The discussion touched on the impact of social consumer insights on digital, content and influencer marketing, and how brands and agencies are tackling issues in these areas and beyond.

The expert group of guests at our roundtable included a senior director of analytics at a consumer electronics company, an analyst of consumer insights at a global retail brand and a social media and market research strategist at a non-profit organization. The report details insights into how they use social CMI to better understand their customers, as well as real-world examples of how social CMI has impacted business.

Tactical Data Blending

One key area that rose to the top of the social CMI discussion is the tactic of blending (or layering) social data with traditional research, in-store sales and in-person feedback data, CRM data, even web traffic, e-commerce and more. One of the retail brands represented detailed proactive and strategic action-taking thanks to insights from social data, and another shared how social CMI helped them define a value proposition for an important client.

Our guests also covered how they use social CMI to assess brand health, and even predict brand health.

Social CMI Beyond Marketing

Social media can be used for more than confirming or negating a predetermined belief, or as a measuring stick for marketing campaign success. It can be the alarm alerting supply chain management to stock specific inventory before competitors catch onto the trend. Social data can help brands unlock the power of their own “brand-ividuals”, engaging employees as niche influencers. Even the investor relations department can benefit from social data, if fed the right insights at the right time.

Here are some quick examples of how social data can be used beyond the consumer insights and marketing teams:

  • Product development
    • Give the people what they want by unearthing customers’ true feelings about a specific product feature, and feed these insights to the R&D team for product advancements and adjustments
  • Investor relations
    • Prepare for a funding round, IPO, or board meeting with social CMI related to your competitive industry landscape and share of voice; stay ahead of the competition by being in the know when it comes to your industry’s trends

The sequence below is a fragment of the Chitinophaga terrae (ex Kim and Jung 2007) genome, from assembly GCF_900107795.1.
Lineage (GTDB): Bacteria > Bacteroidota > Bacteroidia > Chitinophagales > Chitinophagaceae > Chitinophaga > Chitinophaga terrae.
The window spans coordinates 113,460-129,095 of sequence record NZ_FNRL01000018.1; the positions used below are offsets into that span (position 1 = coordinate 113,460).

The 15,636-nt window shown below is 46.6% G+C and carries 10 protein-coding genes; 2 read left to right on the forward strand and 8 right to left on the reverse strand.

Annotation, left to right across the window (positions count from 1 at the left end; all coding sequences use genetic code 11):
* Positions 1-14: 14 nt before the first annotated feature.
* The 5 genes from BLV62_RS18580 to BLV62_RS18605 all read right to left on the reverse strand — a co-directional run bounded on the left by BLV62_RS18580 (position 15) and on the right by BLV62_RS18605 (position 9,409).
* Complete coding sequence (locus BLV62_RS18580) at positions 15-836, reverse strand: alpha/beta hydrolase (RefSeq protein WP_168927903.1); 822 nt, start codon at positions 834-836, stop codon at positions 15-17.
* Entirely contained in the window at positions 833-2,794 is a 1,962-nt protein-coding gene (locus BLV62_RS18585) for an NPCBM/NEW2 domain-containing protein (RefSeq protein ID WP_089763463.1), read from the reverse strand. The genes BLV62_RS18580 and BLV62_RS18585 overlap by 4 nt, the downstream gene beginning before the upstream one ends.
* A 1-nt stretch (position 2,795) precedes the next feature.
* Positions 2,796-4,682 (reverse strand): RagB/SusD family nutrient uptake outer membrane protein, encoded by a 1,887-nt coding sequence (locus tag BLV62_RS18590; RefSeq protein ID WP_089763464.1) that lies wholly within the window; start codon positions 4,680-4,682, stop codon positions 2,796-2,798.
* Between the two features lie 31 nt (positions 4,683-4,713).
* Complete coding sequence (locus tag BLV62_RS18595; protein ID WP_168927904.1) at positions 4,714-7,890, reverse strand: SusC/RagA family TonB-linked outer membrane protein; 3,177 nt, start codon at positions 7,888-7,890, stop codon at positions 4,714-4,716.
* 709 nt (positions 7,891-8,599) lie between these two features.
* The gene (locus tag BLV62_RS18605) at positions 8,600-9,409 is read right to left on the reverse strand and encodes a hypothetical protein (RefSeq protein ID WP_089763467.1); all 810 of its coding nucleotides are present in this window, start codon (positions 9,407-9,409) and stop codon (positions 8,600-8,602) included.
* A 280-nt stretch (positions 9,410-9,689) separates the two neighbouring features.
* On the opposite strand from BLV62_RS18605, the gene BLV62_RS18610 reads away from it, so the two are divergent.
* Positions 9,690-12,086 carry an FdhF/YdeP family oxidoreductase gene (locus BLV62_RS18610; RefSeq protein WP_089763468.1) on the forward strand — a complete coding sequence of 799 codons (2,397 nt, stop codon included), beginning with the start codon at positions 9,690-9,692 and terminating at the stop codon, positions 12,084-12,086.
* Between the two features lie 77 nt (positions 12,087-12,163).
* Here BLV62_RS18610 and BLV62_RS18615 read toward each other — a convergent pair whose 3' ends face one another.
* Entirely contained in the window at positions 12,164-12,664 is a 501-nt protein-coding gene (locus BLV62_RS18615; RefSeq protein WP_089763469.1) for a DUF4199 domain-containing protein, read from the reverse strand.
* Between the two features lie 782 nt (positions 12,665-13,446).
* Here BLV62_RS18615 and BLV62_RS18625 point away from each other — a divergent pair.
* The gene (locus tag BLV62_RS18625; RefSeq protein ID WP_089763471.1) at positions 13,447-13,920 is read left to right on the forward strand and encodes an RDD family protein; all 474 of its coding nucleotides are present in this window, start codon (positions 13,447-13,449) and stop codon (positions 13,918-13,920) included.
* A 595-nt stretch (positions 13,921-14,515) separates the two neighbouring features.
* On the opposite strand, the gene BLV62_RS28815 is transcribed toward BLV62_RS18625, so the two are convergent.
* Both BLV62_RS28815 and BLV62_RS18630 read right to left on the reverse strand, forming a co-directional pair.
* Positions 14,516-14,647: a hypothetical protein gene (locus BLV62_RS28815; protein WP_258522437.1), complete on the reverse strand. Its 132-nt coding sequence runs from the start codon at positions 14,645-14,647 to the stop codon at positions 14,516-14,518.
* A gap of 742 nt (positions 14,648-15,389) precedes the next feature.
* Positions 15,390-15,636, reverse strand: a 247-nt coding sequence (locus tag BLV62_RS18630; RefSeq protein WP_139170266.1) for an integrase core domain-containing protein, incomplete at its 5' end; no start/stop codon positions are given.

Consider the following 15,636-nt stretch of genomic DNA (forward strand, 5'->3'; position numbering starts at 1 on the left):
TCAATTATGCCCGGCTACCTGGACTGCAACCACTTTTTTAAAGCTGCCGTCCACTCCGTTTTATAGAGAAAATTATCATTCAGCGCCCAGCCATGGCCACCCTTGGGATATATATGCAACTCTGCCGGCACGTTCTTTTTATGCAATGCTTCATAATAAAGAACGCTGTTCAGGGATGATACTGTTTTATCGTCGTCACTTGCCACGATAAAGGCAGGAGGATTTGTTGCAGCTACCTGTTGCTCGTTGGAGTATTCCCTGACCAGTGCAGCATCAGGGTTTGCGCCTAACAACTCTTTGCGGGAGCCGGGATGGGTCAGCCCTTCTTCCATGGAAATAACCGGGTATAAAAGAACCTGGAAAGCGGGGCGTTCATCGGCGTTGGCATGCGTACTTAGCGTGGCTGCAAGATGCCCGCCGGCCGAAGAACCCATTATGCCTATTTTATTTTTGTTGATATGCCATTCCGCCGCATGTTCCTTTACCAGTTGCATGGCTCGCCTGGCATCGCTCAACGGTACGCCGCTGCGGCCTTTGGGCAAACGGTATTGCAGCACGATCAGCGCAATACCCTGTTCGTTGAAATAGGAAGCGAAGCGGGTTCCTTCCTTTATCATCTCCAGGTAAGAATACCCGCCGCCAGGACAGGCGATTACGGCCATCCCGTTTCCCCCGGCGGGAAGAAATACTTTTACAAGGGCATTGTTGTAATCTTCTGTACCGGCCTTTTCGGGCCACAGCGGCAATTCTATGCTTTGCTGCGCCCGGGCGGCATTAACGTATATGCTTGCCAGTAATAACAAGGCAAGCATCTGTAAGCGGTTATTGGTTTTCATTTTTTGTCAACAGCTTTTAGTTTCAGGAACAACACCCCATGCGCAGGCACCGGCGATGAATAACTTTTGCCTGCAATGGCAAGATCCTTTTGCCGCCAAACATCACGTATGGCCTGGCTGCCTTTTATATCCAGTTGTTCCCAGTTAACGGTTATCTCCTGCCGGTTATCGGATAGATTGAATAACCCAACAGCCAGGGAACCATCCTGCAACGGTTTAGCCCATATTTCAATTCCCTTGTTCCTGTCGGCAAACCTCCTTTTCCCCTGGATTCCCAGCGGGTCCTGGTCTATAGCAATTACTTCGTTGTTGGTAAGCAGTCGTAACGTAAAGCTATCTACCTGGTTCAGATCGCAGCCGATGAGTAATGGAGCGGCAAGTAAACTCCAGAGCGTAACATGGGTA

• Brand sponsorships
    • Monitor and analyze conversations around celebrity sponsors, partners and other relevant parties; using social CMI to fuel decisions about who to work with (and potentially who not to work with)
  • Employee advocacy
    • Everyone is influential in an industry/topic/interest area and employees can be your strongest advocates; find out which of your brand’s employees are niche influencers and activate them (along with their communities) through relevant brand content and highly strategic/customized engagement

Social CMI, Now!

The use of social CMI is not a secret; it has graduated from a nice-to have to a must-use tactic for all market researchers and consumer insights professionals that want to glean a rich understanding of their customers and above all, engage and help them benefitting both the company and the consumer. Read the complete paper for free, and learn how major brands and agencies are applying social listening to extract real, business impacting market insights.

The evolution of market research isn’t some concept to consider next quarter, or further down the road. It’s here, and social CMI is essential to unlocking its huge impact on business success.


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One response to “The Evolution of Market Research: Mining Social Consumer Market Insights

  1. Market research is necessary if you want to be in the top in your business. Social media platforms are becoming boon for market researcher. Because you can find so many matrix which are useful for the marketing purpose. Suppose if we want to target some specific audience than through the social media we can find the relevance like age group, gender, their interest etc.